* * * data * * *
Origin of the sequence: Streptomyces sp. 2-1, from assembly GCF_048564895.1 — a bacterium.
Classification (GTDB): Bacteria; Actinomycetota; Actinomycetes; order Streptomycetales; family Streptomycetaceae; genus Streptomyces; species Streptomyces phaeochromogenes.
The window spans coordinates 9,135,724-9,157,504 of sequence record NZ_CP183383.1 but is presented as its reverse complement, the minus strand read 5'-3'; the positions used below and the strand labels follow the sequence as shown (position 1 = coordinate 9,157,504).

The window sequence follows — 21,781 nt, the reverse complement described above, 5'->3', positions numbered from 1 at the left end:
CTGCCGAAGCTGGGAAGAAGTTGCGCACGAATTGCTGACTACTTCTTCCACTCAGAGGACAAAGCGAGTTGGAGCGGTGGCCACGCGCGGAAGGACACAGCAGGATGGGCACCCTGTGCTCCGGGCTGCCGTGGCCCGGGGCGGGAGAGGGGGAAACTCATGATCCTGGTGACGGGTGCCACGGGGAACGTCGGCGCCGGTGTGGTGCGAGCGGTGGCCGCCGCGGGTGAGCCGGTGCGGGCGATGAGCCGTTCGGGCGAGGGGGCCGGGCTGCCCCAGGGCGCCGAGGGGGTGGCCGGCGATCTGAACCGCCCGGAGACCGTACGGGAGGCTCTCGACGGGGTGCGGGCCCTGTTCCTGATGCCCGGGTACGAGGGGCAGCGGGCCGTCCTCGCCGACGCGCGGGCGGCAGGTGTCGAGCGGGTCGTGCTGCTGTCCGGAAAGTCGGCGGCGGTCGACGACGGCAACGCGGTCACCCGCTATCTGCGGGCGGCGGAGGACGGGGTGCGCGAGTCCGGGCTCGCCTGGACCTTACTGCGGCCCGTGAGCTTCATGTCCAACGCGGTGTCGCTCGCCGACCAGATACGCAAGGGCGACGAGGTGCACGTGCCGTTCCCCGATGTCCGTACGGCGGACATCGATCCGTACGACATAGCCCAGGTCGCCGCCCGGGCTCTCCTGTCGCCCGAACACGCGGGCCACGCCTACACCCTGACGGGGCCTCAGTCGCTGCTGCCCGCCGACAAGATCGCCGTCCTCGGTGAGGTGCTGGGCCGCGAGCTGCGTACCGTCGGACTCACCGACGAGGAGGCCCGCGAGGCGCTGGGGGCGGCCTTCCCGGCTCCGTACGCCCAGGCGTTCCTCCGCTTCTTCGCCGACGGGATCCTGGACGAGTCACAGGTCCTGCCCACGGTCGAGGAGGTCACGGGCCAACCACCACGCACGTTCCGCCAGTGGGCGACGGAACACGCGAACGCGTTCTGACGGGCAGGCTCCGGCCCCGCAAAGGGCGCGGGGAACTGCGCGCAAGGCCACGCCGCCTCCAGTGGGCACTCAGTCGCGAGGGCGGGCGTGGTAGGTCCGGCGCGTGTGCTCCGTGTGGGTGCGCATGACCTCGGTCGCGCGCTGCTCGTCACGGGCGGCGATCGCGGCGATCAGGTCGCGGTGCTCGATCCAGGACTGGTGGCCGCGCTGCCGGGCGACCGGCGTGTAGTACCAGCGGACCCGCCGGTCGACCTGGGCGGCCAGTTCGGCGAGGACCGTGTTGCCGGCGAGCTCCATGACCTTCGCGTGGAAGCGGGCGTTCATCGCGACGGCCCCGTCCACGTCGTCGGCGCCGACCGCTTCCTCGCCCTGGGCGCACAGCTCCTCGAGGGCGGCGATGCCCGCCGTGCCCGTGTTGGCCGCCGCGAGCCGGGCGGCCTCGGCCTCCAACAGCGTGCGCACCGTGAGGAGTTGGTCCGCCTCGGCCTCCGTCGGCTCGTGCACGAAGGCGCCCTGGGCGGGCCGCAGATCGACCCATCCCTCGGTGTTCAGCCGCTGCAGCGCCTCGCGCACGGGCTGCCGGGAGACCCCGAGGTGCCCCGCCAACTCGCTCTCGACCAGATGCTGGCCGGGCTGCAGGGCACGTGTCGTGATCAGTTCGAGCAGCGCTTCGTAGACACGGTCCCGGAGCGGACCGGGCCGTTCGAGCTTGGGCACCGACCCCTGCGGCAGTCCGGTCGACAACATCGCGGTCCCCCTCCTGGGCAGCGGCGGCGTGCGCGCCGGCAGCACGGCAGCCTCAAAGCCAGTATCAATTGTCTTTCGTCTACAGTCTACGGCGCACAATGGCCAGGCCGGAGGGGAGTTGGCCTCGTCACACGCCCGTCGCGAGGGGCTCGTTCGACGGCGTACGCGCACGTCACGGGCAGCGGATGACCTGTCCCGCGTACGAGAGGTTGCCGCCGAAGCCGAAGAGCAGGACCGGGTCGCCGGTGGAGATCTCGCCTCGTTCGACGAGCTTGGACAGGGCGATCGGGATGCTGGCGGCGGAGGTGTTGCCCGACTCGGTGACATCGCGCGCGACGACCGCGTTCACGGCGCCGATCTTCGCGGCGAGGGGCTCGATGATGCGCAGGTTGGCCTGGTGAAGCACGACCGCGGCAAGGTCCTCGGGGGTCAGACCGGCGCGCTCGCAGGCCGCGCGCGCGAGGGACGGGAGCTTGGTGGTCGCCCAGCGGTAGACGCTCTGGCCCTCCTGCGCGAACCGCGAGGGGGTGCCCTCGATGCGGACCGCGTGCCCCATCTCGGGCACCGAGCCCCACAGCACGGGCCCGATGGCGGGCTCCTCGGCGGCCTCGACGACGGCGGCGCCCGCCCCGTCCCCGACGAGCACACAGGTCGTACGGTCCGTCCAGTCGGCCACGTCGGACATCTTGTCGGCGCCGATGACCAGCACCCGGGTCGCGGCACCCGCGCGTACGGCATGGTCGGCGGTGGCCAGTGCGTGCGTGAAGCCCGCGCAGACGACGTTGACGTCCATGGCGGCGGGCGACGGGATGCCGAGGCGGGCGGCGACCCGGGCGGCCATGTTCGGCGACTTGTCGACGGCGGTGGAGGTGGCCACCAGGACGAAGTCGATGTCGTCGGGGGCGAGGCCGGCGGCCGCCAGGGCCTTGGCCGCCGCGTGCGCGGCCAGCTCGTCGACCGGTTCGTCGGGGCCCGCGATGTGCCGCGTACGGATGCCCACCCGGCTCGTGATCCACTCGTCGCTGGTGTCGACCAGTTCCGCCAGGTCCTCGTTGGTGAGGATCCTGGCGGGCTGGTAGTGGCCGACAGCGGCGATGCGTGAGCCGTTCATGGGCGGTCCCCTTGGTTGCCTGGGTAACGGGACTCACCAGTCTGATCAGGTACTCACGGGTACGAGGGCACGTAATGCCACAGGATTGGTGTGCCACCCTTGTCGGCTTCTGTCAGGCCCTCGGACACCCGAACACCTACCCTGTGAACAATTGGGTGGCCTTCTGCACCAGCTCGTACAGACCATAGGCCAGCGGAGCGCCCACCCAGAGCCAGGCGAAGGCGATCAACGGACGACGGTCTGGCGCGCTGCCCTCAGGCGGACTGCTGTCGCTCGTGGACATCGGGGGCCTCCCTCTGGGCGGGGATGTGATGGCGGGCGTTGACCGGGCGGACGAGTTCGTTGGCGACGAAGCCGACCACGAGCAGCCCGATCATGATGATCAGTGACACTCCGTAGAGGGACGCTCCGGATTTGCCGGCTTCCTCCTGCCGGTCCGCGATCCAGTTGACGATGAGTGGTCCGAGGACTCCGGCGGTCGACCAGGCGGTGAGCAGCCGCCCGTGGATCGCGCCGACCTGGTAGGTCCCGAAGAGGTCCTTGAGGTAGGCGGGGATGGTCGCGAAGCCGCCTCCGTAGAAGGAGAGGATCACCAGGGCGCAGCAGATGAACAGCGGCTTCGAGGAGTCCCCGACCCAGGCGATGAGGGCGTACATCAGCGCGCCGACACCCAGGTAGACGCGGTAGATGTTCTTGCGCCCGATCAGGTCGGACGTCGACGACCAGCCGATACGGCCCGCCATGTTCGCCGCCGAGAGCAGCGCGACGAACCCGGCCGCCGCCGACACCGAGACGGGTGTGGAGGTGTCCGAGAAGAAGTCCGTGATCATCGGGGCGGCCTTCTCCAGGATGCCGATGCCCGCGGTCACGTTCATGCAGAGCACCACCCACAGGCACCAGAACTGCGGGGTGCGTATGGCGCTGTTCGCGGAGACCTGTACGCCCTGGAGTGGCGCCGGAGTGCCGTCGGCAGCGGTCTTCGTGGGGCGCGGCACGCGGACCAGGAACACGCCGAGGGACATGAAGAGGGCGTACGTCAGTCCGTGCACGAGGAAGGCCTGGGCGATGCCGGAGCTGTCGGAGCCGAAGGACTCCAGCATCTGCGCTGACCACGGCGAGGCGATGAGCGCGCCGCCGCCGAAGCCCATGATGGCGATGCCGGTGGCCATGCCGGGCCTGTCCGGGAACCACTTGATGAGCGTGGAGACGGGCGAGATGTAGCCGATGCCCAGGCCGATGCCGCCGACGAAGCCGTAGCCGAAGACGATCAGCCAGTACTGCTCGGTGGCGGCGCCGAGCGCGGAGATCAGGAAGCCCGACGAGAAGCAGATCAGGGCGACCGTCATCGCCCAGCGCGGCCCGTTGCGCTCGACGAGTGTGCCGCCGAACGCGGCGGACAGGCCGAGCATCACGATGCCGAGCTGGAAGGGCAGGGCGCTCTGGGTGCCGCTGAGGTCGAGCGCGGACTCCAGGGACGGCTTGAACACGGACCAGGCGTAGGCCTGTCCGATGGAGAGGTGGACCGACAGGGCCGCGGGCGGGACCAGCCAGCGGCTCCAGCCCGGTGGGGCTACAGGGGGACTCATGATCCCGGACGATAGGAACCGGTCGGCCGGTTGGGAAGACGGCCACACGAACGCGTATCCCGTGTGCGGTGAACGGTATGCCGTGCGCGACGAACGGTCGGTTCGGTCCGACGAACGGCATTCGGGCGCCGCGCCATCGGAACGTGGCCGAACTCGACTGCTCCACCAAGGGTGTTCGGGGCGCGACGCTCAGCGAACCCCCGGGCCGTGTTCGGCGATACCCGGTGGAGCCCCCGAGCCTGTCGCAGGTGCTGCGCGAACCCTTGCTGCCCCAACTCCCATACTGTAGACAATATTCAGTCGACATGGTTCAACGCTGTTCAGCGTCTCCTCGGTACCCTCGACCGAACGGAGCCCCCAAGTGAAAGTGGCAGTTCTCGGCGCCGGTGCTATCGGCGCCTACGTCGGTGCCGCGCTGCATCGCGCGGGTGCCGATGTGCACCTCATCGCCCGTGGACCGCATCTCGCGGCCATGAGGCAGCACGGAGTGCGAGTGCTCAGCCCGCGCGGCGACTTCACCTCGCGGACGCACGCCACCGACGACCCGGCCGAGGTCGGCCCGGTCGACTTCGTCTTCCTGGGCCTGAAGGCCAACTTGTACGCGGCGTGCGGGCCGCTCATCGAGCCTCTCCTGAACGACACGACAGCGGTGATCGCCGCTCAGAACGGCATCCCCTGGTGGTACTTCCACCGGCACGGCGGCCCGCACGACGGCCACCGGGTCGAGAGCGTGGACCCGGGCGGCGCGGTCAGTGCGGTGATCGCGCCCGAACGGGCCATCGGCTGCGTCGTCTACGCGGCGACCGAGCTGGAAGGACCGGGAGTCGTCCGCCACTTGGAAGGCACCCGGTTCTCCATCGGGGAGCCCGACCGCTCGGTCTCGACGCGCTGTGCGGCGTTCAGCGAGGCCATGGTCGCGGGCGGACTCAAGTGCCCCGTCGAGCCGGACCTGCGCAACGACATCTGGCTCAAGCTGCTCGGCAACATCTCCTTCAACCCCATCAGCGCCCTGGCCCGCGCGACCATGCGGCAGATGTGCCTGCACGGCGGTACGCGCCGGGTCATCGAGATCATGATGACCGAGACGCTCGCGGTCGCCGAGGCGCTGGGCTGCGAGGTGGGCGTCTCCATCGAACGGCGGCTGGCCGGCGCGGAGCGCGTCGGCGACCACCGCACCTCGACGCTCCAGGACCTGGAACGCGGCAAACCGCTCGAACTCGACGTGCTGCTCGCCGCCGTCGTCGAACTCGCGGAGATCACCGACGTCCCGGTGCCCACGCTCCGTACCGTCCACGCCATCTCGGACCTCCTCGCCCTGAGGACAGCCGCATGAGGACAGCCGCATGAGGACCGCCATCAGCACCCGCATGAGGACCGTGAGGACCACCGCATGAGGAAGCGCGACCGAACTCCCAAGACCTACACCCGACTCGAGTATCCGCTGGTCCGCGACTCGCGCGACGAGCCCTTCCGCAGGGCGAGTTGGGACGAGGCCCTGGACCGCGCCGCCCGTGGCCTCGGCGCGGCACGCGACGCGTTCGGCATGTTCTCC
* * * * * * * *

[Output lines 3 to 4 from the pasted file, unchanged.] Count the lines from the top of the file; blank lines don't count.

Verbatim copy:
The window spans coordinates 9,135,724-9,157,504 of sequence record NZ_CP183383.1 but is presented as its reverse complement, the minus strand read 5'-3'; the positions used below and the strand labels follow the sequence as shown (position 1 = coordinate 9,157,504).

The window sequence follows — 21,781 nt, the reverse complement described above, 5'->3', positions numbered from 1 at the left end: